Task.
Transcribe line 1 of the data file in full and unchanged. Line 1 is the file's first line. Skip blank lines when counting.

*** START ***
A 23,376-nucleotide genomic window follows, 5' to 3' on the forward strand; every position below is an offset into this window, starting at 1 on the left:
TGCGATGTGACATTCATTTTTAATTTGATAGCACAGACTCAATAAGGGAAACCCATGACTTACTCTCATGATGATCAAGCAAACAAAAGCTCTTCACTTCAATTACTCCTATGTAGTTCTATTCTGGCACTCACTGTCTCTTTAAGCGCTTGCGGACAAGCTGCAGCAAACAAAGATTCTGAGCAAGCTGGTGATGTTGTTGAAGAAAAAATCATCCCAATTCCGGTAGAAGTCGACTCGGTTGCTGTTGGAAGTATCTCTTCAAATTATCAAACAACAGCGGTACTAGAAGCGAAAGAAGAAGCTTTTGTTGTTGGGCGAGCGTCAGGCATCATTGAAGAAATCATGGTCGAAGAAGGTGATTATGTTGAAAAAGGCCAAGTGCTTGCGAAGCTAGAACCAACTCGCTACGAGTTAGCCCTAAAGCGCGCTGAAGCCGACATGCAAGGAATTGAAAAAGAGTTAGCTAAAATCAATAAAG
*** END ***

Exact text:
A 23,376-nucleotide genomic window follows, 5' to 3' on the forward strand; every position below is an offset into this window, starting at 1 on the left: